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Amylin - its role in the homeostatic and hedonic control of eating and recent developments of amylin analogs to treat obesity


Neuner Boyle, Christina; Lutz, Thomas A; Le Foll, Christelle (2018). Amylin - its role in the homeostatic and hedonic control of eating and recent developments of amylin analogs to treat obesity. Molecular Metabolism, 8:203-210.

Abstract

BACKGROUND: Amylin is a pancreatic β-cell hormone that produces effects in several different organ systems. One of its best-characterized effects is the reduction in eating and body weight seen in preclinical and clinical studies. Amylin activates specific receptors, a portion of which it shares with calcitonin gene-related peptide (CGRP). Amylin's role in the control of energy metabolism relates to its satiating effect, but recent data indicate that amylin may also affect hedonic aspects in the control of eating, including a reduction of the rewarding value of food. Recently, several amylin-based peptides have been characterized. Pramlintide (Symlin®) is currently the only one being used clinically to treat type 1 and type 2 diabetes. However other amylin analogs with improved pharmacokinetic properties are being considered as anti-obesity treatment strategies. Several other studies in obesity have shown that amylin agonists could also be useful for weight loss, especially in combination with other agents.
SCOPE OF REVIEW: This review will briefly summarize amylin physiology and pharmacology and then focus on amylin's role in food reward and the effects of amylin analogs in pre-clinical testing for anti-obesity drugs.
CONCLUSION: We propose here that the effects of amylin may be homeostatic and hedonic in nature.

Abstract

BACKGROUND: Amylin is a pancreatic β-cell hormone that produces effects in several different organ systems. One of its best-characterized effects is the reduction in eating and body weight seen in preclinical and clinical studies. Amylin activates specific receptors, a portion of which it shares with calcitonin gene-related peptide (CGRP). Amylin's role in the control of energy metabolism relates to its satiating effect, but recent data indicate that amylin may also affect hedonic aspects in the control of eating, including a reduction of the rewarding value of food. Recently, several amylin-based peptides have been characterized. Pramlintide (Symlin®) is currently the only one being used clinically to treat type 1 and type 2 diabetes. However other amylin analogs with improved pharmacokinetic properties are being considered as anti-obesity treatment strategies. Several other studies in obesity have shown that amylin agonists could also be useful for weight loss, especially in combination with other agents.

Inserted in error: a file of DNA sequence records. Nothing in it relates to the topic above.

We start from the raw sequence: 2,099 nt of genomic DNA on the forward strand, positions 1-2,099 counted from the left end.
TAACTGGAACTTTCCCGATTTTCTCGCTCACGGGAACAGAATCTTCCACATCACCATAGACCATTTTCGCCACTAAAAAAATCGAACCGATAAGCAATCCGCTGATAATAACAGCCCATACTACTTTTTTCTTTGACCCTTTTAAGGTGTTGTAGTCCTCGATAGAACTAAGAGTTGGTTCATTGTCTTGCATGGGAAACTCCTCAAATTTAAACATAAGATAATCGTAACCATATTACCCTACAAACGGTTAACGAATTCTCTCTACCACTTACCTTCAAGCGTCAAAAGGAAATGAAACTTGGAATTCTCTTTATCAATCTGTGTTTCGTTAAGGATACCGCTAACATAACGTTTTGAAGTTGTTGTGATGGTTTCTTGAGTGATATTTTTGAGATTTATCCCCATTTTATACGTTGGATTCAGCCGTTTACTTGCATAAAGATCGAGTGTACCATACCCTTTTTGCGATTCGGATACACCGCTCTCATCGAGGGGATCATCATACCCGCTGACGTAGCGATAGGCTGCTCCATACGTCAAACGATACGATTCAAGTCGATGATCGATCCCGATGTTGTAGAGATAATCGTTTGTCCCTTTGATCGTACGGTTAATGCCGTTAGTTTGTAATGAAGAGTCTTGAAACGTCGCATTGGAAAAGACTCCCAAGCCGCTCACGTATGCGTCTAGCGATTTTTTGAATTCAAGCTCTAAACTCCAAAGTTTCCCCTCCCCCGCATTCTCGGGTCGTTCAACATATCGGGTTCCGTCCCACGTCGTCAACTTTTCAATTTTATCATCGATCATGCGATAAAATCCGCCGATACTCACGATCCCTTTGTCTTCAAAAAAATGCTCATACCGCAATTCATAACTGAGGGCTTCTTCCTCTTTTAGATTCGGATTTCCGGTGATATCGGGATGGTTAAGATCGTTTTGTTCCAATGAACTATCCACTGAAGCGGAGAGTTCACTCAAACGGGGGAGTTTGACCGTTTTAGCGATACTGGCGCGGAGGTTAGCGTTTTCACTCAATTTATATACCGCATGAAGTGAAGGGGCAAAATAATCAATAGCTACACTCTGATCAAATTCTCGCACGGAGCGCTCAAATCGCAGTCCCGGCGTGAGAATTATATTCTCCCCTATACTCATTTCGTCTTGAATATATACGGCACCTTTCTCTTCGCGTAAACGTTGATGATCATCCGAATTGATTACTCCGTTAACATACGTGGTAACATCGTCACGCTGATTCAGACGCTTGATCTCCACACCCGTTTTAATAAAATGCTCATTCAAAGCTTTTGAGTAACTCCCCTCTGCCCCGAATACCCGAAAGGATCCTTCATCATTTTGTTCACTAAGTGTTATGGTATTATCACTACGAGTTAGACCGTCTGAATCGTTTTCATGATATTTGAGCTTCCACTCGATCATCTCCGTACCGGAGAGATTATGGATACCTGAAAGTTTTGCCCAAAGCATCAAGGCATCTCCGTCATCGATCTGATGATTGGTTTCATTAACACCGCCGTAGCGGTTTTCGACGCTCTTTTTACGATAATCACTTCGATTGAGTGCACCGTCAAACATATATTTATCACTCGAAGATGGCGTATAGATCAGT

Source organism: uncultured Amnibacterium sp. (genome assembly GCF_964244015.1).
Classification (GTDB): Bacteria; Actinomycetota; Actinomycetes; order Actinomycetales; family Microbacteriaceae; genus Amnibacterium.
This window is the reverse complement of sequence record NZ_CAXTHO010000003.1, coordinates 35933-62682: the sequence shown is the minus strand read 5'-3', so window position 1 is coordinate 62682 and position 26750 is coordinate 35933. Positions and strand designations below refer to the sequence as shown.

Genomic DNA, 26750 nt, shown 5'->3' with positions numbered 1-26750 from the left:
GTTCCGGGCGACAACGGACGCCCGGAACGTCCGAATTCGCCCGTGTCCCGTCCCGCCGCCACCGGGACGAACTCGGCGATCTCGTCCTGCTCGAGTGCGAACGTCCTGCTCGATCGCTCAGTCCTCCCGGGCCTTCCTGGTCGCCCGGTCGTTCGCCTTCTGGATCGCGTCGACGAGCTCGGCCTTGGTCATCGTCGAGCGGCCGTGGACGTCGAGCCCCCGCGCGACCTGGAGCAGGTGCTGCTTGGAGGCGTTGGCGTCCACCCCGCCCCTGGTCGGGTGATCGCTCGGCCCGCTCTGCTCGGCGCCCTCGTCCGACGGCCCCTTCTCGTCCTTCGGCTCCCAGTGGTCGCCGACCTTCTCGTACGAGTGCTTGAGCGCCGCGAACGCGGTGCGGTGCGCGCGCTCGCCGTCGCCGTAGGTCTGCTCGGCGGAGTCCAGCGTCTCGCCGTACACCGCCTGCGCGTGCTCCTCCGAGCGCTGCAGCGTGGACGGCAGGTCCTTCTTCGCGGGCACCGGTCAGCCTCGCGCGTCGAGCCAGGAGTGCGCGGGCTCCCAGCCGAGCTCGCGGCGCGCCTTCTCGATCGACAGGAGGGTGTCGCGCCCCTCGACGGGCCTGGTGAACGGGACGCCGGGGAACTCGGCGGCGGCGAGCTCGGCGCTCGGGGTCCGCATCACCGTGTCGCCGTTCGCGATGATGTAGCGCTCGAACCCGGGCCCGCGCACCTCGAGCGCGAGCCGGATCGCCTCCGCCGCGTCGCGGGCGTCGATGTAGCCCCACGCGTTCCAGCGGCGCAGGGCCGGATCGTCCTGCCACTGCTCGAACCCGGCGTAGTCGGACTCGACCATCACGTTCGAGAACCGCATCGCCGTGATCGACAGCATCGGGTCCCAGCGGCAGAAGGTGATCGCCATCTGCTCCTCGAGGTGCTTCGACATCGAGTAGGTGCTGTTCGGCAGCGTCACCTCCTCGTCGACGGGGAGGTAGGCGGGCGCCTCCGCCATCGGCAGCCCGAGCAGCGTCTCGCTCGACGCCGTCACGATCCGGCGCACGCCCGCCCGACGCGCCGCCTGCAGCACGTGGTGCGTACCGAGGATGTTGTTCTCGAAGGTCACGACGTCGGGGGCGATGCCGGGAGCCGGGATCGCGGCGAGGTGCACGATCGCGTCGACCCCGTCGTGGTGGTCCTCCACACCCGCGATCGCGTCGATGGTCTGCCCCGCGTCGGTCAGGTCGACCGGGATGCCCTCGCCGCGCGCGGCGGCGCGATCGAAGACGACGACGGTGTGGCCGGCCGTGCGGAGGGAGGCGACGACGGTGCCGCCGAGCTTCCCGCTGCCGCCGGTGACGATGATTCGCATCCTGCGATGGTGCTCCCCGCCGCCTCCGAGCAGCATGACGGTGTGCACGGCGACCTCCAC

SCOPE OF REVIEW: This review will briefly summarize amylin physiology and pharmacology and then focus on amylin's role in food reward and the effects of amylin analogs in pre-clinical testing for anti-obesity drugs.
CONCLUSION: We propose here that the effects of amylin may be homeostatic and hedonic in nature.

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Additional indexing

Item Type:Journal Article, refereed, original work
Communities & Collections:04 Faculty of Medicine > Center for Integrative Human Physiology
05 Vetsuisse Faculty > Institute of Veterinary Physiology
Dewey Decimal Classification:570 Life sciences; biology
Uncontrolled Keywords:Amylin; Analog; CGRP; Hedonic; Homeostatic; Reward
Language:English
Date:2018
Deposited On:27 Feb 2018 09:58
Last Modified:14 Mar 2018 16:26
Publisher:Elsevier
ISSN:2212-8778
OA Status:Gold
Free access at:Publisher DOI. An embargo period may apply.
Publisher DOI:https://doi.org/10.1016/j.molmet.2017.11.009
PubMed ID:29203236

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